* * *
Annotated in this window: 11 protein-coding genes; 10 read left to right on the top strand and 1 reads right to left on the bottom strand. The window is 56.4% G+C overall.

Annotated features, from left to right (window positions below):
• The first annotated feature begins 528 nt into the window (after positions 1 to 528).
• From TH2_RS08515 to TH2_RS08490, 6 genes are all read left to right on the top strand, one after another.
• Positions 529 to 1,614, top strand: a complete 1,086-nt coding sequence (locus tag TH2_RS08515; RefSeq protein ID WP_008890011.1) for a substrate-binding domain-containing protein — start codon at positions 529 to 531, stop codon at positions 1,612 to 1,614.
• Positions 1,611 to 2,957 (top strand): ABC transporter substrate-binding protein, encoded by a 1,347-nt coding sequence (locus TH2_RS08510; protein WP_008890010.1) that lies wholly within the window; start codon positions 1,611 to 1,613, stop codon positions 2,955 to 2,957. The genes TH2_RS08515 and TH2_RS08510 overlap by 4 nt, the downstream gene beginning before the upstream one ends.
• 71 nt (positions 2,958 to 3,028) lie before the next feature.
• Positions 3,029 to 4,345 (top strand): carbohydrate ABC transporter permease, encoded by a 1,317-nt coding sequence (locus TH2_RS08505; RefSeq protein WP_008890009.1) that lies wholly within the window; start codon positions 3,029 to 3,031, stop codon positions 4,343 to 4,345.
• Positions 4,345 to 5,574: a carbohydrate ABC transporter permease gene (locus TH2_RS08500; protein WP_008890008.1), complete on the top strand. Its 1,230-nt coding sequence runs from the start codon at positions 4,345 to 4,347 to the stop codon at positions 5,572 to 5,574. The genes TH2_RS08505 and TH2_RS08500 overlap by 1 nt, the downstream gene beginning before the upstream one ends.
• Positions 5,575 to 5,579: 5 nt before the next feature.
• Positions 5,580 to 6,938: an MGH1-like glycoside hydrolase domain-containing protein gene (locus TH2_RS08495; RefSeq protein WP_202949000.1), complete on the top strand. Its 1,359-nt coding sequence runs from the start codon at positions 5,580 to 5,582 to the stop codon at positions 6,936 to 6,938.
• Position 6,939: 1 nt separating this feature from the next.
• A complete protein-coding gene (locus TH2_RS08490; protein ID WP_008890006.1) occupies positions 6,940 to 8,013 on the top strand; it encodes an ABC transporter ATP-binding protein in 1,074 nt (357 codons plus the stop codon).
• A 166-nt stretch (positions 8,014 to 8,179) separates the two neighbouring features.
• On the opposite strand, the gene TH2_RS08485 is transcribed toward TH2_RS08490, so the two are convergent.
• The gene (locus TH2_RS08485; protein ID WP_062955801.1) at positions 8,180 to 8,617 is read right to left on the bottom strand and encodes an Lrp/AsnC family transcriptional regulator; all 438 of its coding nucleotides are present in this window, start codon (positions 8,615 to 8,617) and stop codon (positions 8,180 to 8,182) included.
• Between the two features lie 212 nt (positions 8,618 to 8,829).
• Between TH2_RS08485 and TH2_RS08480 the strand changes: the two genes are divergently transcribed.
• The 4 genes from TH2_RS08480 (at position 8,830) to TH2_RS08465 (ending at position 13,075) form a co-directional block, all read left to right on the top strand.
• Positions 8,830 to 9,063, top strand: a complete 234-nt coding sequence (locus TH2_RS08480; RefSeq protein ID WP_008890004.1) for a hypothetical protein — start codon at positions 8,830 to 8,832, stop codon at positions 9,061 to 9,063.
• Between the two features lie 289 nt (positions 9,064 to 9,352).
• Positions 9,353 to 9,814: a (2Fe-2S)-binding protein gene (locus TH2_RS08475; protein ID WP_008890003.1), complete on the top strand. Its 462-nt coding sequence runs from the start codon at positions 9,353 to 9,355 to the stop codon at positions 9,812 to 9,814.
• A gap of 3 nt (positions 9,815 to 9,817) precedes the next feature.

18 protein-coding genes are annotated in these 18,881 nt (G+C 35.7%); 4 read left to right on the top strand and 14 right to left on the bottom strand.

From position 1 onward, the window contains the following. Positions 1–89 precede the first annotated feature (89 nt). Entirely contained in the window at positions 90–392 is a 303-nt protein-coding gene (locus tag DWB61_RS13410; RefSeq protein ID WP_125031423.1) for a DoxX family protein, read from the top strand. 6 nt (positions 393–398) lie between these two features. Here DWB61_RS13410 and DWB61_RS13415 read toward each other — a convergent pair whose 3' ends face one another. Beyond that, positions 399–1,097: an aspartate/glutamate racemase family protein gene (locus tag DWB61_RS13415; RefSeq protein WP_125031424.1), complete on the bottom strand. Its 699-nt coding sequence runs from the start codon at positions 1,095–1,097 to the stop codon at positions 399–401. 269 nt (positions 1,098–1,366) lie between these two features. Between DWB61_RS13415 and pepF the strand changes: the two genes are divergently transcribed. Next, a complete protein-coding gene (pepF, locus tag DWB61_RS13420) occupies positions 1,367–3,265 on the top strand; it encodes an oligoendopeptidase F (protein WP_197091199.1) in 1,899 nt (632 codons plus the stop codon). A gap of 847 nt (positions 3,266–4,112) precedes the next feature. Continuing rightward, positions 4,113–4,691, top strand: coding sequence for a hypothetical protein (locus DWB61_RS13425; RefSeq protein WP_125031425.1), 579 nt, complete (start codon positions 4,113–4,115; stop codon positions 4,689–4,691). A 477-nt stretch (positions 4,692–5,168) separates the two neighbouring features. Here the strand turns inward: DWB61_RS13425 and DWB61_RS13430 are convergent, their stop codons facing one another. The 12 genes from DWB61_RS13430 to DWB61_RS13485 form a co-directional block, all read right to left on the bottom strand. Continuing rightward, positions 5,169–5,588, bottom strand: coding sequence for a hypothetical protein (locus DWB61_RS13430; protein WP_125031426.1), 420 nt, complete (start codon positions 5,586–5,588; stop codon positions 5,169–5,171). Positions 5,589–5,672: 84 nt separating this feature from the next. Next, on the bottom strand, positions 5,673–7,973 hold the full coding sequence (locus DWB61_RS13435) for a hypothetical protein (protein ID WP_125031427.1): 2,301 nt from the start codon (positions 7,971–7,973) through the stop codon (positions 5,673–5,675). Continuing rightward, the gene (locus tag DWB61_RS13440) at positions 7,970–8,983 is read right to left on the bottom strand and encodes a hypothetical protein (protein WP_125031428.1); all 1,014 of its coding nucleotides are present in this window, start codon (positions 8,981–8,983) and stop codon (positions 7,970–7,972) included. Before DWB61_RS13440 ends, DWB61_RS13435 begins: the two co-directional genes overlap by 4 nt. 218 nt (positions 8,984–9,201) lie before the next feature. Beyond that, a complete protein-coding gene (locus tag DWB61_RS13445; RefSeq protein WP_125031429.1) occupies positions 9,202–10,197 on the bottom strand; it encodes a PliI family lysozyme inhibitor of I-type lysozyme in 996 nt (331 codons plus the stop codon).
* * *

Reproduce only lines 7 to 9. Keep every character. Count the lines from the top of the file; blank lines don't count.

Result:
• 71 nt (positions 2,958 to 3,028) lie before the next feature.
• Positions 3,029 to 4,345 (top strand): carbohydrate ABC transporter permease, encoded by a 1,317-nt coding sequence (locus TH2_RS08505; RefSeq protein WP_008890009.1) that lies wholly within the window; start codon positions 3,029 to 3,031, stop codon positions 4,343 to 4,345.
• Positions 4,345 to 5,574: a carbohydrate ABC transporter permease gene (locus TH2_RS08500; protein WP_008890008.1), complete on the top strand. Its 1,230-nt coding sequence runs from the start codon at positions 4,345 to 4,347 to the stop codon at positions 5,572 to 5,574. The genes TH2_RS08505 and TH2_RS08500 overlap by 1 nt, the downstream gene beginning before the upstream one ends.